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Barack Obama: Gaddafi 'Greatly Weakened'

CNBC.com
Wednesday, 30 Mar 2011 | 7:10 PM ET

This is a transcript of top stories presented by China's CCTV Business Channel as produced by CNBC Asia Pacific.

Good evening, I'm Saijal Patel and you're watching "Asia Market Daily".

While some companies struggle to regain ground after Japan's quake - fears of contaminated food are helping to boost U.S. exports to the country.

CNBC's Jane Wells reports.

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One of the most interesting stories to coming out of the Japanese disaster is the impact it's having on American pork & beef producers. The livestock industry here is seeing a spike in demand for fresh meat.

(SOT) Dave Struthers, Iowa Hog Farmer, USA:
Japan is our largest customer by dollar value, and they know they can get a safe nutritious, wholesome product from the United States, and we've been a reliable supplier, so it is very important to us.

Dave Struthers runs a hog operation in Iowa, an industry that's finally turned profitable after three years of losses.

(SOT) Dave Struthers:
We're making right now probably about $10-15 per head.

Smithfield Foods, the largest pork producer in the U.S. has seen a spike in sales to Japan. Especially in fresh pork, which is more profitable than frozen. Japan imports about $10 billion worth of meat a year, with the U.S. providing 40 percent of the pork & nearly 20 percent of the beef.

Good news for the livestock industry, which is having to deal with higher feed prices that can make it harder to stay profitable this year.

Though Struthers also grows his own corn. And Japan by the way is the biggest international buyer of U.S. corn, in part to feed its own hogs.

(SOT) Dave Struthers:
That northern area of the country is where a lot of the hogs are produced in Japan. So this could be a huge detriment to their industry.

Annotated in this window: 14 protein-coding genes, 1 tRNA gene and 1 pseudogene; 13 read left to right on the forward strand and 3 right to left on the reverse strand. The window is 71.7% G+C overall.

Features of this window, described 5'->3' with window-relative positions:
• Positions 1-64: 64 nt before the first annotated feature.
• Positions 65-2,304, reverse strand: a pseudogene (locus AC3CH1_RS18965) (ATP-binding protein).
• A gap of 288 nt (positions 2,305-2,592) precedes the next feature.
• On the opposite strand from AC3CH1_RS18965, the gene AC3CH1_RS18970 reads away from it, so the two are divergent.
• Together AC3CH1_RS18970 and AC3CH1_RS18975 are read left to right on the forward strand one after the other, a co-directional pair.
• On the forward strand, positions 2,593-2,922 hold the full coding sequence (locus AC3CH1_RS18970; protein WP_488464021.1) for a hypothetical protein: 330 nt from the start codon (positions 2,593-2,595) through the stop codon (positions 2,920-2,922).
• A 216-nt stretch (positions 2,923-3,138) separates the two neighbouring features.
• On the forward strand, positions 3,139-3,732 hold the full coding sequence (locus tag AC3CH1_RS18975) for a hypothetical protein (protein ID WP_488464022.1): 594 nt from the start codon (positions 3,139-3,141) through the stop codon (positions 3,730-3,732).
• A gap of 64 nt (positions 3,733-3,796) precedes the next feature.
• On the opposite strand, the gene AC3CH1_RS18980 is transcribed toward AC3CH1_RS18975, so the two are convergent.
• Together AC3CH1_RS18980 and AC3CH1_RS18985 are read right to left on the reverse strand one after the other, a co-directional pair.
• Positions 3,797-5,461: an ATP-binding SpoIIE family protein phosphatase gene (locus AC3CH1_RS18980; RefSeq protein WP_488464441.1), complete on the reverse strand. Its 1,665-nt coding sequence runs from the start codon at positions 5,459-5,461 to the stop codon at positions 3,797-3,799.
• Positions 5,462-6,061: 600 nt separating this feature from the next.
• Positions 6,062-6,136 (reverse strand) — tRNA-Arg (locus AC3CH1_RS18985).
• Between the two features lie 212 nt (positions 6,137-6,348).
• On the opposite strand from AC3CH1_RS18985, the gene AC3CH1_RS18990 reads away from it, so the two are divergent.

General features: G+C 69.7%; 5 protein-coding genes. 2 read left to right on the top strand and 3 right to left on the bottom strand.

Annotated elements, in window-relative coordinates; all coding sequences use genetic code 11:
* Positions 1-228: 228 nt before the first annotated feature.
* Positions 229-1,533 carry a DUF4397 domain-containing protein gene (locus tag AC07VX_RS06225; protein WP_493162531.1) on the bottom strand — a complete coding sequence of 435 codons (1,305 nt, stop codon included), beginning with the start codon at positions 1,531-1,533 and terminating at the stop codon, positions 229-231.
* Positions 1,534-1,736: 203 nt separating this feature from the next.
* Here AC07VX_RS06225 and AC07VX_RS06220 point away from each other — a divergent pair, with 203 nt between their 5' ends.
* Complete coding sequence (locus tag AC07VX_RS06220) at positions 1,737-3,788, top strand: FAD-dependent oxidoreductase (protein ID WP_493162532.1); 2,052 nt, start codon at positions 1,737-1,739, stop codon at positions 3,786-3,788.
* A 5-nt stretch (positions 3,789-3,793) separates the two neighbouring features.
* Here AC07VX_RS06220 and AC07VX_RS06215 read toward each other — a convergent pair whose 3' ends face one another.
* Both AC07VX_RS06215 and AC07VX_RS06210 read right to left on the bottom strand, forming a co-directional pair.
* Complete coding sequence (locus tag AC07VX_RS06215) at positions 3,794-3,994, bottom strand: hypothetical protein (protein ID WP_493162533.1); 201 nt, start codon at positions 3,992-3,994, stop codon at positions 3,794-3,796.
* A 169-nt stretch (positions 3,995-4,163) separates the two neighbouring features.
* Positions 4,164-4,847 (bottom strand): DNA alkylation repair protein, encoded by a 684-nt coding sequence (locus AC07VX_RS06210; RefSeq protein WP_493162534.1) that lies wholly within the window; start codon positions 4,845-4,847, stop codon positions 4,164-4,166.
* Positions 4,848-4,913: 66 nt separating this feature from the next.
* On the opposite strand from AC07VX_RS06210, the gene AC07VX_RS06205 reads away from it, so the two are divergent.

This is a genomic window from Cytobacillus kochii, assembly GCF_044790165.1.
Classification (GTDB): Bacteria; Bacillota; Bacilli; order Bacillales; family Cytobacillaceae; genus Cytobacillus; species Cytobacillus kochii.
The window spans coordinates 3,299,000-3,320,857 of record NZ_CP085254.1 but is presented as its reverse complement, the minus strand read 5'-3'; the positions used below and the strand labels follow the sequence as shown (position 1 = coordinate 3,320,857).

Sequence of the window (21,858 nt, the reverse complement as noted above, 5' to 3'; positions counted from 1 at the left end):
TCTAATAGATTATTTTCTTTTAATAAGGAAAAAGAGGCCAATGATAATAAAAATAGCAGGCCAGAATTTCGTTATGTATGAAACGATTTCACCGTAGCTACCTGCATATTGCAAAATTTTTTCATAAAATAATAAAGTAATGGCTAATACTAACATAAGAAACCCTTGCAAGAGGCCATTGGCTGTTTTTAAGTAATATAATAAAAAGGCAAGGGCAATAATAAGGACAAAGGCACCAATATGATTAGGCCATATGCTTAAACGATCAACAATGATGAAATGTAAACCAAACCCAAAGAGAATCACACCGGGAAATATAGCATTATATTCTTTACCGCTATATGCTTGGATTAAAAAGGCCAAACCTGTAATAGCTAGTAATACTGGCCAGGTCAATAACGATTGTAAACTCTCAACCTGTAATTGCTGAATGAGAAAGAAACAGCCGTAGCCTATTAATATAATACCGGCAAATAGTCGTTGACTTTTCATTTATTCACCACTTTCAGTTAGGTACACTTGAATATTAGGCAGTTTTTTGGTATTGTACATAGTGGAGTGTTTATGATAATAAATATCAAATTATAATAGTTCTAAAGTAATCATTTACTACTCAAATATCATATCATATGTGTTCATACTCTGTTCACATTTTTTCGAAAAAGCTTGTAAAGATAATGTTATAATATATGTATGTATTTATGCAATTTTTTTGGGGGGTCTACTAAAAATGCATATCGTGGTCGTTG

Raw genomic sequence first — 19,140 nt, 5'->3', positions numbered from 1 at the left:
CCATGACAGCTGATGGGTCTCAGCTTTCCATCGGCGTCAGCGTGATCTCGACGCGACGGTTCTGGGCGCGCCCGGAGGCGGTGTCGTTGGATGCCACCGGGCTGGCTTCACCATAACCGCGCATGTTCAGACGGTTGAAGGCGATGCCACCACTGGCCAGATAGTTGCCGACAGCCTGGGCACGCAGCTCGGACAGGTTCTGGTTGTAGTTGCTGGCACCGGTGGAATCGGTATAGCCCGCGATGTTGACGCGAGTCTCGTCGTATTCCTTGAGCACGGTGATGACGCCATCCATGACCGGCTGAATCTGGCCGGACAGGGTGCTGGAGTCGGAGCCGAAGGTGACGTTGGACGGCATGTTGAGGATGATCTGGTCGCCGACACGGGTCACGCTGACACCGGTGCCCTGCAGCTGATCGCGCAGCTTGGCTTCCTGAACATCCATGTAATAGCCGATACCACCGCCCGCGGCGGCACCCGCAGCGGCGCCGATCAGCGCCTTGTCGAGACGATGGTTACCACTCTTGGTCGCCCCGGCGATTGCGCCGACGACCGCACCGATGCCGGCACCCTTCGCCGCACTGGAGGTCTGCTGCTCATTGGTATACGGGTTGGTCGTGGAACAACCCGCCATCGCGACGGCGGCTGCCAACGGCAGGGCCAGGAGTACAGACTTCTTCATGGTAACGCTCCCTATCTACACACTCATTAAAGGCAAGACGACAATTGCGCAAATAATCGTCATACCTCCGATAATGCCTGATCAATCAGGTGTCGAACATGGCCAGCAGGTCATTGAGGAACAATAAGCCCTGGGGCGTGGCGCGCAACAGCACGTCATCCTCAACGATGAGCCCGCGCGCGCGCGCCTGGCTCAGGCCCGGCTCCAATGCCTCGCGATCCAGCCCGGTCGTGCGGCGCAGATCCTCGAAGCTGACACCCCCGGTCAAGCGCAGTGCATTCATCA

U.S. officials say that last week, Japan bought nearly 4000 tones of American beef. The largest purchase in a month. BB&T Capital has upgraded Smithfield Foods and Tyson to a buy, in part because of Japanese demand. But Morgan Stanley which thinks that the pork industry will remain profitable for the rest of the year is cautious overall, given the U.S. hog population is again growing too quickly, despite Japanese interest in what we call the other white meat. I'm Jane Wells in Los Angeles, for CNBC Asia.

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On to the fighting in Libya...

U.S. President Barack Obama says Gaddafi's position has been "greatly weakened".

Speaking with NBC's Brian Williams in New York, Obama also spoke about fears that the intervention will turn out to be a protracted war.

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Barack Obama, U.S. President:
Well, keep in mind what we've already done is transition. So this is now a NATO and international mission. Our role is to provide support, intelligence, jamming capabilities, refueling capabilities and so we have been able to spread the burdens of maintaining a no-fly zone and protecting civilian populations and we can do that for quite some time. Precisely because we built a strong coalition to make it happen. But Gaddafi has been greatly weakened. He does not have control over most of Libya at this point.

Brian Williams, NBC:
How do you not offer the rebels direct assistance of some sort?

Barack Obama:
We will be proving them direct assistance...

Brian Williams:
Militarily?

Barack Obama:
Secretary Clinton was in London for a conference today at which multiple countries pledged to provide assistance. Most of the assistance initially is going to be non-lethal assistance. So humanitarian aid, they need communications equipment, they may need medical supplies, potentially transportation.

Brian Williams: